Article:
Hong Kong’s tourism minister has said he expects more than 700 tour groups from mainland China will visit the city over the eight-day National Day break, noting that such arrivals typically account for only five per cent of all tourists from across the border.

Secretary for Culture, Sports and Tourism Kevin Yeung Yun-hung on Saturday also said the city was well prepared for an influx of tourists over the eight-day “golden week” holiday, urging residents to play their part as friendly hosts.

About 122,877 mainland visitors arrived in Hong Kong on Friday, the first day of the break. The Travel Industry Council earlier estimated about 1 million tourists from across the border would visit the city during the entire holiday, amounting to 70 per cent of pre-pandemic levels for the same period.

Some 122,877 mainland visitors arrived in Hong Kong on Friday, the first day of the break. Photo: Yik Yeung-man

Yeung told a radio programme that more than 700 mainland tour groups were expected to arrive in the city in the coming days, compared with some 453 comprising about 14,000 people who visited Hong Kong over the Labour Day golden week in May.

The National Day holiday on the mainland will last until October 6. In Hong Kong, it is a one-day public holiday that falls on Monday.

Residents in To Kwa Wan had previously complained about tour groups gathering outside restaurants and shops in the neighbourhood. Yeung assured crowd control measures were already in place and authorities would keep a close eye on the situation.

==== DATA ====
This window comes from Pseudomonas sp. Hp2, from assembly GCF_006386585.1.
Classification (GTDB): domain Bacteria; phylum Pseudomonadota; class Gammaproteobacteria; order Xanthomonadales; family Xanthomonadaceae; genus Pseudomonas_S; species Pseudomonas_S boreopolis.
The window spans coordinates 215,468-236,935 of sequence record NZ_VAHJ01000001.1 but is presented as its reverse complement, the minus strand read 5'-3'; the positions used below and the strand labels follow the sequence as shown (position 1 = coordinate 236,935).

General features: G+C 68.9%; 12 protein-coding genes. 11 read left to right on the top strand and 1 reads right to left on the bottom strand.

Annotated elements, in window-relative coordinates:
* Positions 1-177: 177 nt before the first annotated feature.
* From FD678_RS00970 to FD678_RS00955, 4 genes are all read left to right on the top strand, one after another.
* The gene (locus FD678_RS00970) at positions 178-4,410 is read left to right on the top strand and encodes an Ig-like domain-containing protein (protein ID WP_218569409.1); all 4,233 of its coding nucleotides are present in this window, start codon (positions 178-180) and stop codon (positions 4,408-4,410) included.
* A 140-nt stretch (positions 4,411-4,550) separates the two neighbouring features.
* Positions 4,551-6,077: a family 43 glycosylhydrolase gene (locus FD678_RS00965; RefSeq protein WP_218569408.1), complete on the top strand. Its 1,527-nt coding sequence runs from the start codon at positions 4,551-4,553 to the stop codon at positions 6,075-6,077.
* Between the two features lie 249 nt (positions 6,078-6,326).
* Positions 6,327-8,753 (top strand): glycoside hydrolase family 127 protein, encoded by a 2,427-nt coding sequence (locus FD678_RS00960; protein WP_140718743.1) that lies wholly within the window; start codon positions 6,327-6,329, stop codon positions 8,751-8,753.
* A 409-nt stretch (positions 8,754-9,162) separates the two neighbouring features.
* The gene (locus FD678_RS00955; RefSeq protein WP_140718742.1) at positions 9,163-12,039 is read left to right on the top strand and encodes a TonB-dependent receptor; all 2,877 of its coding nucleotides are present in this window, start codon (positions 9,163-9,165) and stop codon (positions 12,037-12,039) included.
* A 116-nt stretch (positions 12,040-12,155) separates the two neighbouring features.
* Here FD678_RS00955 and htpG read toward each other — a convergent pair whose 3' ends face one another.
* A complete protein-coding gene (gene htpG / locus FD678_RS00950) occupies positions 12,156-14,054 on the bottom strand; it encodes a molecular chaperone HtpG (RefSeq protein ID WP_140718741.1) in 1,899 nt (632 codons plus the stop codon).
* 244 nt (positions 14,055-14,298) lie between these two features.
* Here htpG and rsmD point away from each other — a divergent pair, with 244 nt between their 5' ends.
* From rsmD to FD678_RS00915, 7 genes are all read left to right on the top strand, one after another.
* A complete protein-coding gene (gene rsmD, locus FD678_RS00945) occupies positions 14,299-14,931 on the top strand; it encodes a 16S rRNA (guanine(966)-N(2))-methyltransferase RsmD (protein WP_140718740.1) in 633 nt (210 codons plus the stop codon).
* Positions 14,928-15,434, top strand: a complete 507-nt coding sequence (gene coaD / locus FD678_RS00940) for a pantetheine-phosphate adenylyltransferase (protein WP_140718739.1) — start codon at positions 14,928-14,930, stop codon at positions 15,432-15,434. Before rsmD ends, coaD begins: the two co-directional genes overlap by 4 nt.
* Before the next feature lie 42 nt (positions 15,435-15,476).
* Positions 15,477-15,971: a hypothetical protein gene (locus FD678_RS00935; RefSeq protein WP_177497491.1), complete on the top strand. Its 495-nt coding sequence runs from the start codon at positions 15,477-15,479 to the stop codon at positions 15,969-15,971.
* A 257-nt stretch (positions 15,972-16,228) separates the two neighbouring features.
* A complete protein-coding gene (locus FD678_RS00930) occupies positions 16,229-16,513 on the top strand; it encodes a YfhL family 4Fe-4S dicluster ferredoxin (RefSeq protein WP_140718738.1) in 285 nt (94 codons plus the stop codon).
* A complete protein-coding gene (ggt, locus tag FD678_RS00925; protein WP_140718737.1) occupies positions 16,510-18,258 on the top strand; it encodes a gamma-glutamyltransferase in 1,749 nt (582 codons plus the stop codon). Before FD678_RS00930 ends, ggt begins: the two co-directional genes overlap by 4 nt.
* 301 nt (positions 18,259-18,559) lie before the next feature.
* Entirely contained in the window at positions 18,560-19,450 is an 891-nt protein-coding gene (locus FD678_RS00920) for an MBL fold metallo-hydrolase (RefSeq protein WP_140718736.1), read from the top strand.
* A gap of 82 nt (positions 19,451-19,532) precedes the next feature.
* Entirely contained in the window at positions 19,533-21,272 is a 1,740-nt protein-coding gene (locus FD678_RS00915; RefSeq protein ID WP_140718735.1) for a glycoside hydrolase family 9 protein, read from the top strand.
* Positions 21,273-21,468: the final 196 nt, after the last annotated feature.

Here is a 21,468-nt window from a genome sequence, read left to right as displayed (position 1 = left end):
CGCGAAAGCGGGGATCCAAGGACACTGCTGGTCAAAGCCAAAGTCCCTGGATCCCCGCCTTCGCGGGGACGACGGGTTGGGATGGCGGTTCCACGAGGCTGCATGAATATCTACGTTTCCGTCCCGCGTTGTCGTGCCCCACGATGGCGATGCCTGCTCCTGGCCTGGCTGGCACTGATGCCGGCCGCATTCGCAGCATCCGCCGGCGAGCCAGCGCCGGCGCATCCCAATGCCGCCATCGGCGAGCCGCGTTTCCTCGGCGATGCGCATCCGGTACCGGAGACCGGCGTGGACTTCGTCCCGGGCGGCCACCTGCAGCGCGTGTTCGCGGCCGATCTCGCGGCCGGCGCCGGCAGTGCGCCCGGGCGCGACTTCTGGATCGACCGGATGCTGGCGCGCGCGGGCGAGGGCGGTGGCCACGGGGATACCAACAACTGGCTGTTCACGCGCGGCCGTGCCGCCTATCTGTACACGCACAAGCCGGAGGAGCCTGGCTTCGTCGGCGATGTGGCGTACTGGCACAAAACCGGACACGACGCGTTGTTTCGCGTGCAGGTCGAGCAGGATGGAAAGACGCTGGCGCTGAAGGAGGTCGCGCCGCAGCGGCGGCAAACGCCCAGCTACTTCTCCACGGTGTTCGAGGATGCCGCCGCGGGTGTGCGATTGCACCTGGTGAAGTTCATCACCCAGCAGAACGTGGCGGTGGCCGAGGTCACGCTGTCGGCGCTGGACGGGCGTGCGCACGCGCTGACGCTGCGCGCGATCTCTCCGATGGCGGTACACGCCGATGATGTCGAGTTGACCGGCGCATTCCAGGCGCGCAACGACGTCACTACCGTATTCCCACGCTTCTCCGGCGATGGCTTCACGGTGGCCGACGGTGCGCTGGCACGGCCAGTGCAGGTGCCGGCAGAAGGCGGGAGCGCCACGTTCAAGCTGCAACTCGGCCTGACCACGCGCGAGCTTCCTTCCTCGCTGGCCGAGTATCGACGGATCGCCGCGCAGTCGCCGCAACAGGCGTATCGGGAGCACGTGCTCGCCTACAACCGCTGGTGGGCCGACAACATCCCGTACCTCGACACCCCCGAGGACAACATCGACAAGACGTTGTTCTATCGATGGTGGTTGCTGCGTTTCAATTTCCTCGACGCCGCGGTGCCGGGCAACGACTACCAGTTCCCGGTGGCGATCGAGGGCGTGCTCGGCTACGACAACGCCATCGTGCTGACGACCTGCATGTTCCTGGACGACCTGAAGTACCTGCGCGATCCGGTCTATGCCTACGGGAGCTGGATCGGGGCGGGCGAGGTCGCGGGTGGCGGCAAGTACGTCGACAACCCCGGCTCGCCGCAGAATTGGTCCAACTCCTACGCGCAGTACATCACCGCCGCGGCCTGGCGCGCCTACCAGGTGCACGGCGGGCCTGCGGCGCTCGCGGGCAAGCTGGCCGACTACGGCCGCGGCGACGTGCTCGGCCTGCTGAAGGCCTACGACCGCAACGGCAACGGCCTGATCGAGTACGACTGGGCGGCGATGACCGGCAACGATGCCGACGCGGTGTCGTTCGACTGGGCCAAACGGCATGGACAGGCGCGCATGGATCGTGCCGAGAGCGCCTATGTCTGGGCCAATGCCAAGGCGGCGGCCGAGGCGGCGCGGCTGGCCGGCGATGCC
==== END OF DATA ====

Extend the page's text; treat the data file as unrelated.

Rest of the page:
But he said recent figures showed mainland visitors had shifted away from packaged tours.

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“Independent visitors accounted for more than 90 per cent of mainland arrivals and it’s only about five per cent for tour groups,” Yeung said. “With more people travelling independently, we need all Hong Kong residents to serve tourists well together.”

He said the shift to independent travel had made local attractions that showed “how we live and where we go” more popular, adding that a recent Tourism Board promotion focusing on culture and nature in the city had garnered about 200 million views on Xiaohongshu, the mainland’s Instagram-like social media platform.

The minister said while he hoped the government’s “Hong Kong Night Vibes” campaign aimed at revitalising the after-dark economy would boost tourism, he had observed that many attractions popular among mainland travellers had built up momentum organically.

The government has launched a “Hong Kong Night Vibes” campaign aimed at revitalising the after-dark economy. Photo: Elson Li

“The reason why Sham Shui Po is becoming a [tourist hotspot] is because many local young people have been visiting cafes with ‘hipster’ vibes. Hong Kong people have always made good use of the city’s attractions,” Yeung said.

But independent mainland travellers opting for smaller local eateries over larger restaurants had contributed to a 25 per cent drop in per-head spending by tourists on food in the city compared with pre-pandemic levels, said Simon Wong Ka-wo, president of the Hong Kong Federation of Restaurants and Related Trades.

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Wong told a TV programme that the National Day fireworks on Sunday night – the first since 2018 – could lead to a 20 per cent boost in business for eateries on both sides of the Victoria Harbour.

He also expressed confidence that a string of night activities would convince Hongkongers to spend more.

“Local residents who remain in Hong Kong will go out to spend money if they are in a happy mood, building up the good vibes,” he said.